23 days ago • 2 mins
What’s going on here?
Maersk’s results, outlook, and buyback decision all disappointed analysts, but at least the Danish shipping giant can blame the world for its woes.
What does this mean?
Stormy waters, high winds, and circling sharks are just a day in the office for shipping companies. Global economic slowdowns and attacks in the Red Sea, not so much. While Maersk can stack twenty-foot containers like the best of them, it can’t do much about a lack of global trade – a result of thinly spread economies watching their spare change – or a majorly inconvenient no-go zone. So with the cost of taking longer but safer routes eating into the limited money Maersk brings in, the company expects to make anywhere between $1 and $6 billion in profit this year. That wide range hardly exudes confidence, and even the upper limit – just two-thirds of last year’s takings – only matches analysts’ expectations. So when Maersk topped it all off by suspending its buyback, which might’ve buoyed up the company’s shares, investors sent the stock down nearly 15%.
Why should I care?
For markets: Oh ship.
Shipping companies aren’t completely at the whim of the world, of course. Even if they’re tasked with fewer loads of cargo, they can charge more for the limited supply they do deliver. But don’t count on the corporate customers to front the cost: they’ll pass that buffer onto shoppers, a chain that could take inflation back out of central banks’ reach.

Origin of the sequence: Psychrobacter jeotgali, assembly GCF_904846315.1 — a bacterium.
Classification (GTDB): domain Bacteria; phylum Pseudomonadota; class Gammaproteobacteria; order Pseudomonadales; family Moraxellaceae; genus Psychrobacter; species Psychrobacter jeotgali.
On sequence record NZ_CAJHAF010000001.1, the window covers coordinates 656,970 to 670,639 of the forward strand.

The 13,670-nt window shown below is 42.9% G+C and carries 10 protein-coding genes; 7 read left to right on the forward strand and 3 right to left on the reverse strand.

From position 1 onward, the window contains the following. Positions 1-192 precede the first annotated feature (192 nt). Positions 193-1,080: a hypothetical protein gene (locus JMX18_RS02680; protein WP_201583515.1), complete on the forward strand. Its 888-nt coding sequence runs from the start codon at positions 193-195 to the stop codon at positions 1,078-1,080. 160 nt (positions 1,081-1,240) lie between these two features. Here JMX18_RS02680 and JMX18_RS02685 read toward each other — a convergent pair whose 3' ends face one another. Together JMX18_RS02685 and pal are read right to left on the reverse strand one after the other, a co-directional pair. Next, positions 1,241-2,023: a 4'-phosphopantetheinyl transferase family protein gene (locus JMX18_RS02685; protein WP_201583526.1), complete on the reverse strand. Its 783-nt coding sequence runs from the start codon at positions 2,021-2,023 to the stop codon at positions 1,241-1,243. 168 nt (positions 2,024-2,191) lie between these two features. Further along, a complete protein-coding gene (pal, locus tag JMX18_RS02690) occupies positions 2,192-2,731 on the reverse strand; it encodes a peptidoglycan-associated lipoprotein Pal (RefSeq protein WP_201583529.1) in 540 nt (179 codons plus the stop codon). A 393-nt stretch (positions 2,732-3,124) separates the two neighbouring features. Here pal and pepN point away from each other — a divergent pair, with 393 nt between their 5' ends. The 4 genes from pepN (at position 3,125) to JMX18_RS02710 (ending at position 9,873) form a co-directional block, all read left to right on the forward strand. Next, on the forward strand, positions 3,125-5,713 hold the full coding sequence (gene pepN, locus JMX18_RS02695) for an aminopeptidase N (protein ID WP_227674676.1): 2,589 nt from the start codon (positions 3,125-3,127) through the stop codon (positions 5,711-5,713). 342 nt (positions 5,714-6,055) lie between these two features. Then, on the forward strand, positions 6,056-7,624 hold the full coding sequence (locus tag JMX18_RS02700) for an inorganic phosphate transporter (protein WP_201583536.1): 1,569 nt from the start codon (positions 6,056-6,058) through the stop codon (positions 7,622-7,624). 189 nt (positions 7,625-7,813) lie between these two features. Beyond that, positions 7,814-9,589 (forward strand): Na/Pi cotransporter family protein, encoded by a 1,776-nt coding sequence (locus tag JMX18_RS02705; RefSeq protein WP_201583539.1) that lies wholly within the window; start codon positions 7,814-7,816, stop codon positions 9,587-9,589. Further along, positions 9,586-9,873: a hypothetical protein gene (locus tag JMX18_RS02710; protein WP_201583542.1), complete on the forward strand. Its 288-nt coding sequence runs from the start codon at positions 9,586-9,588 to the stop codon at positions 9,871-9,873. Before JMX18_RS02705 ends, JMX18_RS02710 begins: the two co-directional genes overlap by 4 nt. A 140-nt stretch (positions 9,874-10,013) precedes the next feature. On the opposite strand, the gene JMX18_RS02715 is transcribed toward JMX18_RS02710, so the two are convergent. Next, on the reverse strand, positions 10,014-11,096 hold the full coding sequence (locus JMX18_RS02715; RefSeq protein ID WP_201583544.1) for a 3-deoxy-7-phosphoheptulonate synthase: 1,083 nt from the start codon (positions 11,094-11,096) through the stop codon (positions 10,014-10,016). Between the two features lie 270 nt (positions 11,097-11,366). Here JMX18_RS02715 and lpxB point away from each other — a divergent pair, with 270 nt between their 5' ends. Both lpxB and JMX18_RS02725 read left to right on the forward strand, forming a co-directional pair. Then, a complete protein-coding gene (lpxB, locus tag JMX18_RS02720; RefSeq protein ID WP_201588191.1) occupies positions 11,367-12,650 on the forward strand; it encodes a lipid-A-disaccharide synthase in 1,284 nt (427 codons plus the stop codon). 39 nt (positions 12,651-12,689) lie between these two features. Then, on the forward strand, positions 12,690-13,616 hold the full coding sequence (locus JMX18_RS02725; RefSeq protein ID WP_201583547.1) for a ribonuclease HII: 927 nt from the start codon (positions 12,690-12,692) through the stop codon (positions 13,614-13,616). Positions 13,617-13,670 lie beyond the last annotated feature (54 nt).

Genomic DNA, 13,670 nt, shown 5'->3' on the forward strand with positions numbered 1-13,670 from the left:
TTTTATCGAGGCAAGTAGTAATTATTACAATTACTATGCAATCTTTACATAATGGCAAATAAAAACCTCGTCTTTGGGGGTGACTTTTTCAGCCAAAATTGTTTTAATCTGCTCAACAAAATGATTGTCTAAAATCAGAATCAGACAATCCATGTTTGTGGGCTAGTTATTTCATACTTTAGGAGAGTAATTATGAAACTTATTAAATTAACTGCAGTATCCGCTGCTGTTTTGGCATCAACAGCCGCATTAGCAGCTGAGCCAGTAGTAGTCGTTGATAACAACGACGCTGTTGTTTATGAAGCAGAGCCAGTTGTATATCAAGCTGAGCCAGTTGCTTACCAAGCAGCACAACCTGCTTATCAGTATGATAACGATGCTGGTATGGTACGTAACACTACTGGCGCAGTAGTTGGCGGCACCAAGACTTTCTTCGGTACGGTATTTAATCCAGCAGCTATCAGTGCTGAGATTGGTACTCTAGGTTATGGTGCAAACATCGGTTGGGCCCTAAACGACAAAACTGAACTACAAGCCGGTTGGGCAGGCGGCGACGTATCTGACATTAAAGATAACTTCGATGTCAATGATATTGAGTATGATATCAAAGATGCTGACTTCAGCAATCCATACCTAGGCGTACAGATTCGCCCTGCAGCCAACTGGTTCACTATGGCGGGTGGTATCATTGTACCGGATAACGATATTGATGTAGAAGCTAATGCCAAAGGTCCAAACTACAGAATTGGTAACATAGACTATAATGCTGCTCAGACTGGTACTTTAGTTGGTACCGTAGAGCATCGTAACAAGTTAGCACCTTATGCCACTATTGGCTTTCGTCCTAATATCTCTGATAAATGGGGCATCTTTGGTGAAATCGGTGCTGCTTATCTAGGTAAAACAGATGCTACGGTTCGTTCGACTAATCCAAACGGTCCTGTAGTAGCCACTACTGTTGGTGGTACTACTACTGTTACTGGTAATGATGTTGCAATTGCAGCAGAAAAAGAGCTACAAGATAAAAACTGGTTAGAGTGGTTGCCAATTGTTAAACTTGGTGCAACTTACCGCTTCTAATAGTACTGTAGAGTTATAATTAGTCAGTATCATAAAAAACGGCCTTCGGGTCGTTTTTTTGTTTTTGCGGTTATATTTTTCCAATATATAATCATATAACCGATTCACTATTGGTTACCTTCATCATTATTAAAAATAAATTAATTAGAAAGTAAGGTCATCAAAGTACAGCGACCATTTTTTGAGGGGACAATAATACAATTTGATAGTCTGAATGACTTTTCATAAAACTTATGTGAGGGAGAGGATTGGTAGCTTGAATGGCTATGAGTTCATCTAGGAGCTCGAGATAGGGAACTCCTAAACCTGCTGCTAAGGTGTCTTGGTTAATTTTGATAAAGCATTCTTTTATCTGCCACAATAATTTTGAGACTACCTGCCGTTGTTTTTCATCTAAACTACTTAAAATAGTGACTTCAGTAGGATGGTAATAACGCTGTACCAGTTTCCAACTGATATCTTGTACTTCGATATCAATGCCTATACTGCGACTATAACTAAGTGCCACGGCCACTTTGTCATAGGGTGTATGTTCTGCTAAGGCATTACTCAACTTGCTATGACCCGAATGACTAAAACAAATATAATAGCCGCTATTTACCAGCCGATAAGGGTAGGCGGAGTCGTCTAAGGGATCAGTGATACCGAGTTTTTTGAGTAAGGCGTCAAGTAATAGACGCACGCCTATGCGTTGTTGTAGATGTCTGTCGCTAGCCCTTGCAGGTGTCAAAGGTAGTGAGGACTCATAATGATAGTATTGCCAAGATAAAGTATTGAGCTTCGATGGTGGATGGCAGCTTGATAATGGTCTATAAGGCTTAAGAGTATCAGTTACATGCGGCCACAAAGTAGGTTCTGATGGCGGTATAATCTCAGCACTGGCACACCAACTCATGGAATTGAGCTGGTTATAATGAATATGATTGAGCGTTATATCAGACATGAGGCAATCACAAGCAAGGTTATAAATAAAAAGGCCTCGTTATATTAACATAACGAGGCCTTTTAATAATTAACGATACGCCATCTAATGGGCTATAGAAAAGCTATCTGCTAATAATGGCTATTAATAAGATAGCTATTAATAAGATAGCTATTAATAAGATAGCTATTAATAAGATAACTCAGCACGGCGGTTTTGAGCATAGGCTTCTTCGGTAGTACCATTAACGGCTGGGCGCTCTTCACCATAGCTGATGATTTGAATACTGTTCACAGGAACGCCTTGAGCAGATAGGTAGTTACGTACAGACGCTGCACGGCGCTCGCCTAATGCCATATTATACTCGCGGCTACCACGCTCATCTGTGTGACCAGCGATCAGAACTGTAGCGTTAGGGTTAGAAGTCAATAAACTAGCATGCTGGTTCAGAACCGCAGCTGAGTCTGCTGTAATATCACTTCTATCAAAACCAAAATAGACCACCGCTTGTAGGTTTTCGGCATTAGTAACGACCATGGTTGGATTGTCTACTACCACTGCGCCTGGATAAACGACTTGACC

The bigger picture: Time is a healer.
War, pandemics, and international stand-offs could make the hardiest news reader want to take a break from the headlines. So when money’s on the line, it’s understandable that investors turn flighty too. Thing is, even major setbacks tend to resolve themselves over time. And if not, money-hungry companies have a knack for making sure business goes on anyway, tinkering with their production schedules, prices, or suppliers to keep the books on balance.
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